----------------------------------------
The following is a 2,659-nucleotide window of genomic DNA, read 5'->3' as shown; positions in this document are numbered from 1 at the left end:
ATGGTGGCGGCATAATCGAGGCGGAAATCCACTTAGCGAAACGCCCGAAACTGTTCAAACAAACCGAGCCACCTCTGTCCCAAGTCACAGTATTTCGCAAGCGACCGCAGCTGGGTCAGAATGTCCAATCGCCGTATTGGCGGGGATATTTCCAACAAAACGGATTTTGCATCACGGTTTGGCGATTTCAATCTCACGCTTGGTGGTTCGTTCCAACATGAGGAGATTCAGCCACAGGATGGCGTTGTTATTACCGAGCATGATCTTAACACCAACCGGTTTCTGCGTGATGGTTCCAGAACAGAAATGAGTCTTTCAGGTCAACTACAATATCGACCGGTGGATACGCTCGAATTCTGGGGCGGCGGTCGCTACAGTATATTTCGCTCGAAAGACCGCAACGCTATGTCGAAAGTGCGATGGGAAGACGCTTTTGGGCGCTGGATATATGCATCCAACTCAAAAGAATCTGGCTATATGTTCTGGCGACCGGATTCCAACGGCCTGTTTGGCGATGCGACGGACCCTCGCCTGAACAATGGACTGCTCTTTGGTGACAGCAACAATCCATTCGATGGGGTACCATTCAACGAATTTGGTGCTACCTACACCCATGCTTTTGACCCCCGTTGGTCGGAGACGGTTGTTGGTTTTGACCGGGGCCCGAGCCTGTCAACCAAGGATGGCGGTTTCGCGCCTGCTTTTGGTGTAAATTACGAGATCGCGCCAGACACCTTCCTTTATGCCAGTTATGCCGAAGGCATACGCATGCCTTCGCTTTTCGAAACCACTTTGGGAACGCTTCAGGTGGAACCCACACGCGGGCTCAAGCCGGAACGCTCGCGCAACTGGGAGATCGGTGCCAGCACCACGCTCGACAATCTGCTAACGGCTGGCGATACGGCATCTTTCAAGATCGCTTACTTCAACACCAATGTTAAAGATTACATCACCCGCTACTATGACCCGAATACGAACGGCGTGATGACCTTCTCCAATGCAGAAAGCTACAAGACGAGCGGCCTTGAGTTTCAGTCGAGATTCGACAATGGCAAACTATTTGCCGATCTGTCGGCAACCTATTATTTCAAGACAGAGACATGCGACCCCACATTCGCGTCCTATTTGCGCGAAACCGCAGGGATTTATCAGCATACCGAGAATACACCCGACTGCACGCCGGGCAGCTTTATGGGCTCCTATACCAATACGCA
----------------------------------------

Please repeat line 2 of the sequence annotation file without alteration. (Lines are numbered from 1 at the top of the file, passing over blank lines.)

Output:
ATGGTGGCGGCATAATCGAGGCGGAAATCCACTTAGCGAAACGCCCGAAACTGTTCAAACAAACCGAGCCACCTCTGTCCCAAGTCACAGTATTTCGCAAGCGACCGCAGCTGGGTCAGAATGTCCAATCGCCGTATTGGCGGGGATATTTCCAACAAAACGGATTTTGCATCACGGTTTGGCGATTTCAATCTCACGCTTGGTGGTTCGTTCCAACATGAGGAGATTCAGCCACAGGATGGCGTTGTTATTACCGAGCATGATCTTAACACCAACCGGTTTCTGCGTGATGGTTCCAGAACAGAAATGAGTCTTTCAGGTCAACTACAATATCGACCGGTGGATACGCTCGAATTCTGGGGCGGCGGTCGCTACAGTATATTTCGCTCGAAAGACCGCAACGCTATGTCGAAAGTGCGATGGGAAGACGCTTTTGGGCGCTGGATATATGCATCCAACTCAAAAGAATCTGGCTATATGTTCTGGCGACCGGATTCCAACGGCCTGTTTGGCGATGCGACGGACCCTCGCCTGAACAATGGACTGCTCTTTGGTGACAGCAACAATCCATTCGATGGGGTACCATTCAACGAATTTGGTGCTACCTACACCCATGCTTTTGACCCCCGTTGGTCGGAGACGGTTGTTGGTTTTGACCGGGGCCCGAGCCTGTCAACCAAGGATGGCGGTTTCGCGCCTGCTTTTGGTGTAAATTACGAGATCGCGCCAGACACCTTCCTTTATGCCAGTTATGCCGAAGGCATACGCATGCCTTCGCTTTTCGAAACCACTTTGGGAACGCTTCAGGTGGAACCCACACGCGGGCTCAAGCCGGAACGCTCGCGCAACTGGGAGATCGGTGCCAGCACCACGCTCGACAATCTGCTAACGGCTGGCGATACGGCATCTTTCAAGATCGCTTACTTCAACACCAATGTTAAAGATTACATCACCCGCTACTATGACCCGAATACGAACGGCGTGATGACCTTCTCCAATGCAGAAAGCTACAAGACGAGCGGCCTTGAGTTTCAGTCGAGATTCGACAATGGCAAACTATTTGCCGATCTGTCGGCAACCTATTATTTCAAGACAGAGACATGCGACCCCACATTCGCGTCCTATTTGCGCGAAACCGCAGGGATTTATCAGCATACCGAGAATACACCCGACTGCACGCCGGGCAGCTTTATGGGCTCCTATACCAATACGCA